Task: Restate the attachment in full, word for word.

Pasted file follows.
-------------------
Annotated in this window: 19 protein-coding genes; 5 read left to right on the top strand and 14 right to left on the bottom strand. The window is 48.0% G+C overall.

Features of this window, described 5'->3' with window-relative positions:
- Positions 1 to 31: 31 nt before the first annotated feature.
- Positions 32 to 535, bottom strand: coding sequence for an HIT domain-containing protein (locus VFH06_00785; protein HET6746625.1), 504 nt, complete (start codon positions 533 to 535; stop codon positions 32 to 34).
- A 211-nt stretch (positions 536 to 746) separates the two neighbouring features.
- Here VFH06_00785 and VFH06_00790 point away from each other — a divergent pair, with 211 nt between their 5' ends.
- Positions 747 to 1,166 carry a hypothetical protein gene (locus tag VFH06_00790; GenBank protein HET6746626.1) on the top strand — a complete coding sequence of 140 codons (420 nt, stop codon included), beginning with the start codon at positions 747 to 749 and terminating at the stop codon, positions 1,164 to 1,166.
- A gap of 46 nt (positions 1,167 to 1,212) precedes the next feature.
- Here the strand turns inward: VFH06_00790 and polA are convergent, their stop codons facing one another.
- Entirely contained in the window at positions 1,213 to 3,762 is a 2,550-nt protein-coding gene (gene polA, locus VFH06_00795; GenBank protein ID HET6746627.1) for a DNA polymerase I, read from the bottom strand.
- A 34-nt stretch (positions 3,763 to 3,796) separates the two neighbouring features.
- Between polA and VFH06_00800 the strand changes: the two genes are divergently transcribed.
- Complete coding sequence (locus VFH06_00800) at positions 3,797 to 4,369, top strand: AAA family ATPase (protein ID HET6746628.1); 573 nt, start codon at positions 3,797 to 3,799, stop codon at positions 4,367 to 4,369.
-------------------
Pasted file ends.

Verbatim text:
Annotated in this window: 19 protein-coding genes; 5 read left to right on the top strand and 14 right to left on the bottom strand. The window is 48.0% G+C overall.

Features of this window, described 5'->3' with window-relative positions:
- Positions 1 to 31: 31 nt before the first annotated feature.
- Positions 32 to 535, bottom strand: coding sequence for an HIT domain-containing protein (locus VFH06_00785; protein HET6746625.1), 504 nt, complete (start codon positions 533 to 535; stop codon positions 32 to 34).
- A 211-nt stretch (positions 536 to 746) separates the two neighbouring features.
- Here VFH06_00785 and VFH06_00790 point away from each other — a divergent pair, with 211 nt between their 5' ends.
- Positions 747 to 1,166 carry a hypothetical protein gene (locus tag VFH06_00790; GenBank protein HET6746626.1) on the top strand — a complete coding sequence of 140 codons (420 nt, stop codon included), beginning with the start codon at positions 747 to 749 and terminating at the stop codon, positions 1,164 to 1,166.
- A gap of 46 nt (positions 1,167 to 1,212) precedes the next feature.
- Here the strand turns inward: VFH06_00790 and polA are convergent, their stop codons facing one another.
- Entirely contained in the window at positions 1,213 to 3,762 is a 2,550-nt protein-coding gene (gene polA, locus VFH06_00795; GenBank protein ID HET6746627.1) for a DNA polymerase I, read from the bottom strand.
- A 34-nt stretch (positions 3,763 to 3,796) separates the two neighbouring features.
- Between polA and VFH06_00800 the strand changes: the two genes are divergently transcribed.
- Complete coding sequence (locus VFH06_00800) at positions 3,797 to 4,369, top strand: AAA family ATPase (protein ID HET6746628.1); 573 nt, start codon at positions 3,797 to 3,799, stop codon at positions 4,367 to 4,369.